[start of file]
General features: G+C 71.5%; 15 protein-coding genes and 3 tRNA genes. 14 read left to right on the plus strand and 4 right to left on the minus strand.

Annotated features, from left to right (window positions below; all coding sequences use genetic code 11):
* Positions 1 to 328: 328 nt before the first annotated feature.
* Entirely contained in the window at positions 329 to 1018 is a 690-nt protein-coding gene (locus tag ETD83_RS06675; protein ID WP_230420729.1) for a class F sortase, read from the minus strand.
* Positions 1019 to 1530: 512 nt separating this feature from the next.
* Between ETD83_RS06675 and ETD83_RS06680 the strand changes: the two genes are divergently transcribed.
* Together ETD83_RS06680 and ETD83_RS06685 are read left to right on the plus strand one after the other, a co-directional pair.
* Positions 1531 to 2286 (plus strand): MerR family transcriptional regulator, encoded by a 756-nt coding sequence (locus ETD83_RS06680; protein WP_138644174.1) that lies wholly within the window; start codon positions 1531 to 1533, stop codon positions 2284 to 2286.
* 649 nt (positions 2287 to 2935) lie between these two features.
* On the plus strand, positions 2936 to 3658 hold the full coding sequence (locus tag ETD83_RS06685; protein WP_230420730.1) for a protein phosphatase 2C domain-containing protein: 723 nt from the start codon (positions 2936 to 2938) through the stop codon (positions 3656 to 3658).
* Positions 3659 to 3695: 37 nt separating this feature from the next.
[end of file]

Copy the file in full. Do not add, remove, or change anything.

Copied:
General features: G+C 71.5%; 15 protein-coding genes and 3 tRNA genes. 14 read left to right on the plus strand and 4 right to left on the minus strand.

Annotated features, from left to right (window positions below; all coding sequences use genetic code 11):
* Positions 1 to 328: 328 nt before the first annotated feature.
* Entirely contained in the window at positions 329 to 1018 is a 690-nt protein-coding gene (locus tag ETD83_RS06675; protein ID WP_230420729.1) for a class F sortase, read from the minus strand.
* Positions 1019 to 1530: 512 nt separating this feature from the next.
* Between ETD83_RS06675 and ETD83_RS06680 the strand changes: the two genes are divergently transcribed.
* Together ETD83_RS06680 and ETD83_RS06685 are read left to right on the plus strand one after the other, a co-directional pair.
* Positions 1531 to 2286 (plus strand): MerR family transcriptional regulator, encoded by a 756-nt coding sequence (locus ETD83_RS06680; protein WP_138644174.1) that lies wholly within the window; start codon positions 1531 to 1533, stop codon positions 2284 to 2286.
* 649 nt (positions 2287 to 2935) lie between these two features.
* On the plus strand, positions 2936 to 3658 hold the full coding sequence (locus tag ETD83_RS06685; protein WP_230420730.1) for a protein phosphatase 2C domain-containing protein: 723 nt from the start codon (positions 2936 to 2938) through the stop codon (positions 3656 to 3658).
* Positions 3659 to 3695: 37 nt separating this feature from the next.